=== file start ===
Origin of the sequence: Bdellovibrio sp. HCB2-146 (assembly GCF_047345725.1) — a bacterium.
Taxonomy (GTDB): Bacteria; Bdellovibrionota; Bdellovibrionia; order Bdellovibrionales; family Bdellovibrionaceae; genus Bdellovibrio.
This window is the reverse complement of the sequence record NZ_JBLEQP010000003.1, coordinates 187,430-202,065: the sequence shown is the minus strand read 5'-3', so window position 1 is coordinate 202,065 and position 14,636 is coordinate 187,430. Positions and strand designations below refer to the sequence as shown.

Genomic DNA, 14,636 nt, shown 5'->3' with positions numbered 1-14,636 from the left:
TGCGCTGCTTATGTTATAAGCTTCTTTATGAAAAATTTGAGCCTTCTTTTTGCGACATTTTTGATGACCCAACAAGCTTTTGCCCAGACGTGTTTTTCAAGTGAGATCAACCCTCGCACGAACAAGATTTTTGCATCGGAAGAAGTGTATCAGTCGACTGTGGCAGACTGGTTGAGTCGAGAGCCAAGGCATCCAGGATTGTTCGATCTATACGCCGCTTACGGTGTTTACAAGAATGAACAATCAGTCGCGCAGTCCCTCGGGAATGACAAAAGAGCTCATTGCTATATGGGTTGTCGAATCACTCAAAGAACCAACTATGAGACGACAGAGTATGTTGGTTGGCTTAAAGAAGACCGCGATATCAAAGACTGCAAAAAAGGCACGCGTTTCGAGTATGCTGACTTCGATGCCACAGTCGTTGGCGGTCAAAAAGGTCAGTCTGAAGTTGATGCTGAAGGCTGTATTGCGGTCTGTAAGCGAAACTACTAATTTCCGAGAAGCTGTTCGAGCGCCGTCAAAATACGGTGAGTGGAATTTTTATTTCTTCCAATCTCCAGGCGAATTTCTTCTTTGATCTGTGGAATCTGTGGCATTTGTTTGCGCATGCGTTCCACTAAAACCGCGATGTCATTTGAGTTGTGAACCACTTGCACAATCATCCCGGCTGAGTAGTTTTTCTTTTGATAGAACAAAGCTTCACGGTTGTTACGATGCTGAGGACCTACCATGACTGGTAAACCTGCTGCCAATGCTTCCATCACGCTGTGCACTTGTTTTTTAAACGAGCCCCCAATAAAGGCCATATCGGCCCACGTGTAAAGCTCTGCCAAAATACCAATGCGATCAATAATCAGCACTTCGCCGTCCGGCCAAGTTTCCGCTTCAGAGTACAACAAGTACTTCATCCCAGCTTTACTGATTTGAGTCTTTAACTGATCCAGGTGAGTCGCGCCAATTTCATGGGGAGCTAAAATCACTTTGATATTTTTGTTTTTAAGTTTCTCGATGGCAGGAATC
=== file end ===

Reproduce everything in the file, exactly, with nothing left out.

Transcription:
Origin of the sequence: Bdellovibrio sp. HCB2-146 (assembly GCF_047345725.1) — a bacterium.
Taxonomy (GTDB): Bacteria; Bdellovibrionota; Bdellovibrionia; order Bdellovibrionales; family Bdellovibrionaceae; genus Bdellovibrio.
This window is the reverse complement of the sequence record NZ_JBLEQP010000003.1, coordinates 187,430-202,065: the sequence shown is the minus strand read 5'-3', so window position 1 is coordinate 202,065 and position 14,636 is coordinate 187,430. Positions and strand designations below refer to the sequence as shown.

Genomic DNA, 14,636 nt, shown 5'->3' with positions numbered 1-14,636 from the left:
TGCGCTGCTTATGTTATAAGCTTCTTTATGAAAAATTTGAGCCTTCTTTTTGCGACATTTTTGATGACCCAACAAGCTTTTGCCCAGACGTGTTTTTCAAGTGAGATCAACCCTCGCACGAACAAGATTTTTGCATCGGAAGAAGTGTATCAGTCGACTGTGGCAGACTGGTTGAGTCGAGAGCCAAGGCATCCAGGATTGTTCGATCTATACGCCGCTTACGGTGTTTACAAGAATGAACAATCAGTCGCGCAGTCCCTCGGGAATGACAAAAGAGCTCATTGCTATATGGGTTGTCGAATCACTCAAAGAACCAACTATGAGACGACAGAGTATGTTGGTTGGCTTAAAGAAGACCGCGATATCAAAGACTGCAAAAAAGGCACGCGTTTCGAGTATGCTGACTTCGATGCCACAGTCGTTGGCGGTCAAAAAGGTCAGTCTGAAGTTGATGCTGAAGGCTGTATTGCGGTCTGTAAGCGAAACTACTAATTTCCGAGAAGCTGTTCGAGCGCCGTCAAAATACGGTGAGTGGAATTTTTATTTCTTCCAATCTCCAGGCGAATTTCTTCTTTGATCTGTGGAATCTGTGGCATTTGTTTGCGCATGCGTTCCACTAAAACCGCGATGTCATTTGAGTTGTGAACCACTTGCACAATCATCCCGGCTGAGTAGTTTTTCTTTTGATAGAACAAAGCTTCACGGTTGTTACGATGCTGAGGACCTACCATGACTGGTAAACCTGCTGCCAATGCTTCCATCACGCTGTGCACTTGTTTTTTAAACGAGCCCCCAATAAAGGCCATATCGGCCCACGTGTAAAGCTCTGCCAAAATACCAATGCGATCAATAATCAGCACTTCGCCGTCCGGCCAAGTTTCCGCTTCAGAGTACAACAAGTACTTCATCCCAGCTTTACTGATTTGAGTCTTTAACTGATCCAGGTGAGTCGCGCCAATTTCATGGGGAGCTAAAATCACTTTGATATTTTTGTTTTTAAGTTTCTCGATGGCAGGAATC